Around this time of year many people decide it’s time to do something about all of the food they ate during the holidays and often resolve to either eat healthier or lose weight.
Those that struggle with weight gain often wish they had a “magic bullet” that could easily help melt away the pounds and the bulges that accompany the indulgences we all take during the holiday season.
Unfortunately, no one remedy exists. However, Associate Professor Jill Parnell from the Department of Physical Education and Recreation Studies is conducting research on microorganisms that live in everyone’s digestive tracts and how they impact obesity.
Those microorganisms and the collective bacteria that live in humans’ intestines are called gut flora or gut microflora, and Parnell hopes learning more about them will lead to an effective treatment for obesity, unlike the many products like cleanses and diet drinks that exist on the market.
Building on research
Parnell’s studies — which is funded by the Canadian Institutes of Health Research and an internal grant from Mount Royal's Office of Research — have shown there are specific types of gut microflora that contribute to both obesity and lean body types.
“The basic premise is that the type of bacteria that live in the gut can actually promote the development of obesity or promote the development of maintaining a lean mass,” Parnell says.
“Researchers have looked at rats that they raised without having any bacteria in their guts, so they’ve specially designed rats that don’t have any bacteria that live in their gut at all and they take those rats and give them bacteria from obese rats and they become obese, but if they give those rats bacteria from a lean rat they stay lean,” Parnell explains.
According to Parnell everyone has both types of bacteria in their guts.
“Each person has their own unique profile, so everybody has all of these bacteria that live in their gut, unless you get sick and that throws it off,” she says, “But what is different isn’t the types but the proportions.”
Studies like those conducted by Parnell have shown obese people have an increased amount of a certain type of gut microflora as opposed to the type that is more prevalent in leaner people.
Is heredity a factor?
Like many other things it’s difficult to say whether heredity plays a role in the amount of the different types of gut microflora we each have.
“It’s always really hard to flesh out what’s genetics and what’s environment,” Parnell says. “You obviously have a similar genetic makeup as your parents … but you also live in a similar environment and you likely eat similar foods.
“They do know your initial bacterial colonization occurs in the actual birthing process it’s where you first get the bacteria, so depending on the microflora your mother has at that point can effect it as well as the breast milk can definitely affect what types grow there.”
Changing profiles: pro vs. pre
So the million dollar question is, if you know that you are a person that has a higher profile of these gut microflora that are conducive to more obese body types, what can you do to decrease those levels, while increasing the levels of the lean mass producing bacteria?
“You can absolutely change the profile of your gut bacteria, and it doesn’t just affect obesity as well. There are all kinds of gastrointestinal diseases associated with this, as well as there’s quite a strong link to things like liver disease and cardiovascular disease, all of those are linked to obesity,” Parnell says.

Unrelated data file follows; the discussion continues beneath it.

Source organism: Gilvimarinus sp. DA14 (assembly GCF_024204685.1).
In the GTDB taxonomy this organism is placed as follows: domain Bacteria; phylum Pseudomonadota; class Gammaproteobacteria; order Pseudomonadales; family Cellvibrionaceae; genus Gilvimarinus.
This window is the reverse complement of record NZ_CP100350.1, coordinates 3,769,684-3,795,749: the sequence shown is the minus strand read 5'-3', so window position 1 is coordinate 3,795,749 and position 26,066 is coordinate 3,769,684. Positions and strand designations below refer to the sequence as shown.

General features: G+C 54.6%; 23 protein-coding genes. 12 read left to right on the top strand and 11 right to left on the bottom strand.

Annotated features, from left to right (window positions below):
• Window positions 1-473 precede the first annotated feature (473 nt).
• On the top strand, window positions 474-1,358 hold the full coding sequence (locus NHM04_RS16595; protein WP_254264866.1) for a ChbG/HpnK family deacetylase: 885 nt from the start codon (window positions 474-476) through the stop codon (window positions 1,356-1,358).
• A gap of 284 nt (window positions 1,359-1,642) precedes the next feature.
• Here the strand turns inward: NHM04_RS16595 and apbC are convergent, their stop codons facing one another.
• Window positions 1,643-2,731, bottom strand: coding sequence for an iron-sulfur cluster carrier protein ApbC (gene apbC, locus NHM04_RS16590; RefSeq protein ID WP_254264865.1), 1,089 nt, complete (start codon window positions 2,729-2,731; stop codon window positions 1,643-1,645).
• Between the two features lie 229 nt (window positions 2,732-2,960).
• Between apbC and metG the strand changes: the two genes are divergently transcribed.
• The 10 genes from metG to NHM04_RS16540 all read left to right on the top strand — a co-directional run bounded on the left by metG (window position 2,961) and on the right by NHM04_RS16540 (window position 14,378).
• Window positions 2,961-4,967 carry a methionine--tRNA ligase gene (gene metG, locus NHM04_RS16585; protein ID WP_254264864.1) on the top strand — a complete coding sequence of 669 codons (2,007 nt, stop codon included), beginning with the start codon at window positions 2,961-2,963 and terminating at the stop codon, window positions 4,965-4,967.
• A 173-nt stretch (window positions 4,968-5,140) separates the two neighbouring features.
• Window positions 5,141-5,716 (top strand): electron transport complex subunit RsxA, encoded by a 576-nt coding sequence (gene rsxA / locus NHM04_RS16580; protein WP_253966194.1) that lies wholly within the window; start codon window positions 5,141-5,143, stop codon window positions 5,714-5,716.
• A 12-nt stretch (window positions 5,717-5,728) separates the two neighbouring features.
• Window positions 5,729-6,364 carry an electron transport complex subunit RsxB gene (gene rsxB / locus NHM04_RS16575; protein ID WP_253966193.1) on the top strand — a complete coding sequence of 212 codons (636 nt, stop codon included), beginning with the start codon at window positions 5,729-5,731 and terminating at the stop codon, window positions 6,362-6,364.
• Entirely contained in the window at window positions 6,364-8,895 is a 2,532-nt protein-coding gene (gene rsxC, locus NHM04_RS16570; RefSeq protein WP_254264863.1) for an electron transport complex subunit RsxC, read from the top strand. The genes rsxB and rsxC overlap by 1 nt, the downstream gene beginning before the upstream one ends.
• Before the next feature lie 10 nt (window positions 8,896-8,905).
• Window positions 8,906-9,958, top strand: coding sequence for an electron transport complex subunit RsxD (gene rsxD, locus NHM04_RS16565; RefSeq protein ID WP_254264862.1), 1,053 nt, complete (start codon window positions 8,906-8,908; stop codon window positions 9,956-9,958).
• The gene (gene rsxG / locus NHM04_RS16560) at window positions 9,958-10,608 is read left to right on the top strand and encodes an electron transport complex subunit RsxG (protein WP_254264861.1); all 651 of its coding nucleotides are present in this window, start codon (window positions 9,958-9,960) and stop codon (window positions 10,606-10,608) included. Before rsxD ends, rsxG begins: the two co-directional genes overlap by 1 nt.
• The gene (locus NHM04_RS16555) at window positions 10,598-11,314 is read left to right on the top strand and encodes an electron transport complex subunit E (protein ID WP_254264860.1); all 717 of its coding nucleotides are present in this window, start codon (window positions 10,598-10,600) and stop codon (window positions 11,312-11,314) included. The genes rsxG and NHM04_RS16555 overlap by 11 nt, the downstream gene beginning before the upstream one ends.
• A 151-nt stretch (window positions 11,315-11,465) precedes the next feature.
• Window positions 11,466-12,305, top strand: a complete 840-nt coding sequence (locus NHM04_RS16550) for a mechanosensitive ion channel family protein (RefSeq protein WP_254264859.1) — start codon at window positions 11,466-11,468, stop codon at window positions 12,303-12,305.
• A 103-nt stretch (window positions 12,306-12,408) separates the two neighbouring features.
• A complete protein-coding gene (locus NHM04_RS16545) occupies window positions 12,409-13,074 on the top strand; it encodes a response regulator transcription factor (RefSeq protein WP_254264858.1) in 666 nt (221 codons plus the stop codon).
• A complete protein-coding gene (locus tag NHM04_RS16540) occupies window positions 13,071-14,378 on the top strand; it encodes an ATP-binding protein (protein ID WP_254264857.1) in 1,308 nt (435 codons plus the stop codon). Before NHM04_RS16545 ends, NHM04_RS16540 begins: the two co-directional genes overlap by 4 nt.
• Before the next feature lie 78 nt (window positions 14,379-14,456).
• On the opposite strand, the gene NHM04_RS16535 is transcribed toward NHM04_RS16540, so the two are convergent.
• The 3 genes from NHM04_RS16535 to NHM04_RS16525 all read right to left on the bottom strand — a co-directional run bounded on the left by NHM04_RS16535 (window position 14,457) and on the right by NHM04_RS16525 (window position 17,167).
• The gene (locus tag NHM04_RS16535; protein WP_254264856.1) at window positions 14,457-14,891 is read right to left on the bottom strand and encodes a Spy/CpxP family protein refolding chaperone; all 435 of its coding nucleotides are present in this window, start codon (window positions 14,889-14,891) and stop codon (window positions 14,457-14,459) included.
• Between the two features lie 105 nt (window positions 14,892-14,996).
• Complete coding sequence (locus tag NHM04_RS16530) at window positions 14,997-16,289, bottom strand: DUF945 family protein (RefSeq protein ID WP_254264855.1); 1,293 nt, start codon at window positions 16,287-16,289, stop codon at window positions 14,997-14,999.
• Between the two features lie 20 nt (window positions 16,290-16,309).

Nowadays there are many new natural health foods appearing in stores that promote good stomach health.
“Eating probiotic yogurts is one way to increase the proportion of healthy bacteria that live in the gut and decrease the proportion of harmful bacteria, so that’s one way to do it,” says Parnell.
Parnell’s research is looking at prebiotic fibre that is a food source for the healthy types of bacteria.
“It creates a nice happy environment where there’s lot of food for the good ones to grow so we try to promote the growth of the ones that are already healthy and that are already there,” she says. “When more of those grow they sort of nudge out the bad ones.”
The disadvantage of probiotics, which is essentially attempting to provide your gut with the healthy bacteria, is that they have to survive all of the acid in your stomach and get all the way through your gastrointestinal tract to your colon alive and healthy and able to grow.
Eating to be thin
Prebiotic fibre does occur naturally in our diets.
“It’s found in onions, garlic and chicory root … so there is a little bit in our North American diet, but not heaps, much more in European and Indian diets,” says Parnell.
There are more products that are hitting the market that can help however. Parnell says for example, the Fibre One bars contain prebiotic fibre and Dempster’s makes a prebiotic bread.
Products that advertise high fibre would have prebiotics.
Parnell says it is actually very sweet and can be used as a sugar substitute, which has some obvious advantages.
In general Parnell has seen an increase in interest of natural remedies and treatments for a number of different diseases.
“Because there are really no effective drugs on the market for the treatment of obesity, interest in natural solutions is on the rise,” she says.
Ultimately, Parnell hopes her research will lead to better treatments for not only obesity itself, but also diseases that result from it as well.
— Fred Cheney, Jan. 11, 2011